Effects of social influence and implementation climate and leadership on nurse-led early mobility behaviours in critical care

BMJ Open Qual. 2022 Jun;11(2):e001885. doi: 10.1136/bmjoq-2022-001885.


Introduction: Early mobility (EM), initiating and advancing physical activity in the earliest days of critical illness, has been described as the most difficult component of the ABCDEF bundle to implement and coordinate. Successful implementation of EM in clinical practice requires multiple targeted implementation strategies.

Objective: Describe the associations of nurses' EM attitudes, subjective norms, perceived behavioural control, intention, and implementation climate and leadership with self-reported and documented EM behaviour in the intensive care unit (ICU).

Design: This was a two-site, descriptive, cross-sectional study to explore nurses' perception of the factors influencing EM adherence.

Setting: Three ICUs (medical, surgical and cardiovascular) in an academic medical centre and two ICUs (medical/surgical and cardiovascular) in a regional medical centre in middle Tennessee.

Patients: Critically ill adults.

Interventions: None.

Main outcome measures: A 34-item investigator-developed survey, Implementation Leadership Scale, and Implementation Climate Scale were administered to ICU nurses. Survey development was informed by a Theory of Planned Behavior based elicitation study and implementation science frameworks.

Results: The academic medical centre had markedly lower EM documentation. We found no difference in nurses' EM attitudinal beliefs, social influence, facilitators, and barriers at both sites. Nurses perceived moderate social influence to perform EM similarly across sites and considerable control over their ability to perform EM. We did note site differences for implementation climate and leadership and objective EM adherence with the regional community medical centre demonstrating statistically significant relationships of implementation climate and leadership with self-report and documented EM behaviours.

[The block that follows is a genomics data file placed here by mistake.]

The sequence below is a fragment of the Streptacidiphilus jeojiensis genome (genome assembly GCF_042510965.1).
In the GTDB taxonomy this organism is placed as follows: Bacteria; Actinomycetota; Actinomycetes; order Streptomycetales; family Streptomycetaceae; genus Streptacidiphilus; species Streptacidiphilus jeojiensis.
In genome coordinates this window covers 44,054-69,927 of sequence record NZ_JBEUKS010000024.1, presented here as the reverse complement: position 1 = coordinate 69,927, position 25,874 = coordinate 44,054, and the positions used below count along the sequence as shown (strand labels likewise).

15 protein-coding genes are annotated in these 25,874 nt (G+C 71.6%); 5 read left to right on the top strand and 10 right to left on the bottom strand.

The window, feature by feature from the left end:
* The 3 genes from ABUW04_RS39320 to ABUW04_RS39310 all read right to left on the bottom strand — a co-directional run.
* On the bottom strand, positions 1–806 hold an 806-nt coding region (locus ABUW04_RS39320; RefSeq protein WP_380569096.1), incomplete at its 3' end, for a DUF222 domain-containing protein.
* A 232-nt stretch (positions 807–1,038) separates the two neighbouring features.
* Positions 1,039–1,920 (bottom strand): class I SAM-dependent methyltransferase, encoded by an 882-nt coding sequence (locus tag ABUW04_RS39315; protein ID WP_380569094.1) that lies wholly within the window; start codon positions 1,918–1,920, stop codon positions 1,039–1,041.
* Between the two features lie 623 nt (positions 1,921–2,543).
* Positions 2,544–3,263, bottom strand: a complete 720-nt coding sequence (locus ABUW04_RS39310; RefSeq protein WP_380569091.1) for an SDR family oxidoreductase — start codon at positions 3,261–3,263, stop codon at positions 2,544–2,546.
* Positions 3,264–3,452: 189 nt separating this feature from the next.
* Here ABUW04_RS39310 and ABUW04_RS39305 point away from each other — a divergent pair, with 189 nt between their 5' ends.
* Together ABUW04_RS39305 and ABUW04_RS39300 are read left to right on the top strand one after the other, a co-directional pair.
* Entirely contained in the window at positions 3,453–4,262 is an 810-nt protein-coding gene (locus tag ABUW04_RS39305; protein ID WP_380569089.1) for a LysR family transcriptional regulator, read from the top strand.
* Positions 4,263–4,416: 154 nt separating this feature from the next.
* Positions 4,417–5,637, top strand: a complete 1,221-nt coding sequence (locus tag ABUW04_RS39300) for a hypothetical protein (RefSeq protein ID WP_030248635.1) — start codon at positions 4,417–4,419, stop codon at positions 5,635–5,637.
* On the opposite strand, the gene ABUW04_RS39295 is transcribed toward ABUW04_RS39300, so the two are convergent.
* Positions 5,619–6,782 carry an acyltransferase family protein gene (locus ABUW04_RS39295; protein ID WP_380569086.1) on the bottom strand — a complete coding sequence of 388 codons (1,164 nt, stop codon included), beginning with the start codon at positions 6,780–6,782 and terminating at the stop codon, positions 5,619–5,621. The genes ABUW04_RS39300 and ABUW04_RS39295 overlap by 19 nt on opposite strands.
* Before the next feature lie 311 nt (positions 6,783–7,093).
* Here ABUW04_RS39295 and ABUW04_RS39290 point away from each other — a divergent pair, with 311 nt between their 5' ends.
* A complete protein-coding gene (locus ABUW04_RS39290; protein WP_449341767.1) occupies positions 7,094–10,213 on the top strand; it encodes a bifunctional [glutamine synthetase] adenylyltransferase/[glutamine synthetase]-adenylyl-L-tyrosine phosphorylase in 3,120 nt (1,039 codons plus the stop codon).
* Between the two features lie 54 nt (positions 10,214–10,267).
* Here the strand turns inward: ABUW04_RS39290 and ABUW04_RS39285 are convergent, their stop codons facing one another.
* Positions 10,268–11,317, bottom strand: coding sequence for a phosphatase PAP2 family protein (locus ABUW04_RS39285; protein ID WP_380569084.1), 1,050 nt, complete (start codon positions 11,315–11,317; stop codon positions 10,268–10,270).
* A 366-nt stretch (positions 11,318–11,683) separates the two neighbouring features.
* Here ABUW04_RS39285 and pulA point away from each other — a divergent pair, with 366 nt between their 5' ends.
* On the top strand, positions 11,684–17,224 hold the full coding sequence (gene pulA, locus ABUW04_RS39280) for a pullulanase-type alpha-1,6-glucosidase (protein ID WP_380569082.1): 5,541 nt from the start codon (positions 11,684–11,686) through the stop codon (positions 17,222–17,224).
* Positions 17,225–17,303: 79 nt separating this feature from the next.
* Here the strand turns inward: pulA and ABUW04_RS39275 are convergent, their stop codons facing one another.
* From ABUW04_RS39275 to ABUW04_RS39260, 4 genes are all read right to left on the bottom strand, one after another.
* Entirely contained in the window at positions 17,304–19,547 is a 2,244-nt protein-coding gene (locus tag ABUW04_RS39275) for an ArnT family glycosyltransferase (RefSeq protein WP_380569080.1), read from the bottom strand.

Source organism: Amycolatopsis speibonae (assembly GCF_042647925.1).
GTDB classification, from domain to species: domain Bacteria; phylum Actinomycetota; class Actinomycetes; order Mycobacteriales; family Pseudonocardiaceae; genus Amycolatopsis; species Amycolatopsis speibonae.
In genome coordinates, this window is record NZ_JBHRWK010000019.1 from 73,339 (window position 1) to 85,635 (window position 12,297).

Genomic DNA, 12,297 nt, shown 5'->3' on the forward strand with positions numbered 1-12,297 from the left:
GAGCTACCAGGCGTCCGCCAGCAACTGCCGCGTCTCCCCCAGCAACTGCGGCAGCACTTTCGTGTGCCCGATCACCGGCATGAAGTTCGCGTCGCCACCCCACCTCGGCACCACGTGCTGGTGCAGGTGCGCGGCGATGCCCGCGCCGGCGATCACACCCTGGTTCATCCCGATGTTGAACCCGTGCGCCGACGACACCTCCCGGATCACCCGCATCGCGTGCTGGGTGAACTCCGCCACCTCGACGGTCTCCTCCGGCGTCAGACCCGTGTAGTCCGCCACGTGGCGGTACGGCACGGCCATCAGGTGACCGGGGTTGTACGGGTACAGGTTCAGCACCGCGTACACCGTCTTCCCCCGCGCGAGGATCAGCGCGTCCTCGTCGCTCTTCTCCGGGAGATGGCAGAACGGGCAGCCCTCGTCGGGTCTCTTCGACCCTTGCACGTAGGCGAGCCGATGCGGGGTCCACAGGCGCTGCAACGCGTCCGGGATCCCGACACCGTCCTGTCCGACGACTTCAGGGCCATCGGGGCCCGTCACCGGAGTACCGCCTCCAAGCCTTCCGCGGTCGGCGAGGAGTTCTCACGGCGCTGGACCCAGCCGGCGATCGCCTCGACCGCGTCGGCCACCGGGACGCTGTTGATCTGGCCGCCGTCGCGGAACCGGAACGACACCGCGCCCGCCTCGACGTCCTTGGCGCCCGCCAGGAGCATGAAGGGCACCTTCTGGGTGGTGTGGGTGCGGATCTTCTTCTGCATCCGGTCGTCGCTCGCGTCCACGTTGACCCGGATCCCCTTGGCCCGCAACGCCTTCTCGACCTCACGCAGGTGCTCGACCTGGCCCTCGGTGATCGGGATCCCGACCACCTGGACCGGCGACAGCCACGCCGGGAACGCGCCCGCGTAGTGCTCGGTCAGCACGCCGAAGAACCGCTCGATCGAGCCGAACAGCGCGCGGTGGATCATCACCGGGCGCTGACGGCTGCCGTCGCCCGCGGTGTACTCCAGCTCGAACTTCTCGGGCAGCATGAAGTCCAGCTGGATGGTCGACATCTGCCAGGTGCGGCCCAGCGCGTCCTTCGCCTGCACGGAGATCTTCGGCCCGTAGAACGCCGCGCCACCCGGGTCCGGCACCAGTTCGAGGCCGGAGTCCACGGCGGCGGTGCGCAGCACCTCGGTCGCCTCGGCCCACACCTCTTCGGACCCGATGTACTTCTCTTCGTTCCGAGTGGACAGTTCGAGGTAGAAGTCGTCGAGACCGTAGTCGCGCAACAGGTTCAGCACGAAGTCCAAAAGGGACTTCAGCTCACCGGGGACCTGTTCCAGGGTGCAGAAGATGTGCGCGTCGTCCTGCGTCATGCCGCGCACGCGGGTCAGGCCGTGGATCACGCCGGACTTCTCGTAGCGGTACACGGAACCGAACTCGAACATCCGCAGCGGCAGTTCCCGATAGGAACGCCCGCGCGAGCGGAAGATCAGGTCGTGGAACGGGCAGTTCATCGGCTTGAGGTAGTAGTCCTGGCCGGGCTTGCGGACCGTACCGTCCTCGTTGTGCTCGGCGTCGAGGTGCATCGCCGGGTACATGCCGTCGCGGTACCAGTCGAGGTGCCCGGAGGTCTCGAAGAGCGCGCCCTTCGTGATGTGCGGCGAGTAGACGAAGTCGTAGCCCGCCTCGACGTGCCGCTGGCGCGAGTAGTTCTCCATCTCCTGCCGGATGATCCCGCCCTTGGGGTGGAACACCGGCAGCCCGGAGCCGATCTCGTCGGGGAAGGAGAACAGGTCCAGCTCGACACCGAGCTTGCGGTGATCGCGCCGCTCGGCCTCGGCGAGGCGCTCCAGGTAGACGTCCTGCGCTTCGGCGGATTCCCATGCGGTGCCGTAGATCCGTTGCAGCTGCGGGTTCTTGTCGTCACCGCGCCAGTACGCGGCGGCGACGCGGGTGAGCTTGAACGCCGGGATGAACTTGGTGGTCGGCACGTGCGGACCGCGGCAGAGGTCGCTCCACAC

Conclusions: We identified contextual differences in implementation climate and leadership influence when comparing nurse EM behaviours. Streamlined documentation, leadership advocacy for interprofessional coordination and manpower support, and multicomponent context-based implementation strategies could contribute to better EM adherence.

Keywords: Critical care; Exercise; Nurses; Patient Care Bundles.

Publication types

  • Research Support, N.I.H., Extramural
  • Research Support, U.S. Gov't, Non-P.H.S.
  • Research Support, Non-U.S. Gov't

MeSH terms

  • Adult
  • Critical Care
  • Critical Illness
  • Cross-Sectional Studies
  • Humans
  • Intensive Care Units
  • Leadership*
  • Nurse's Role*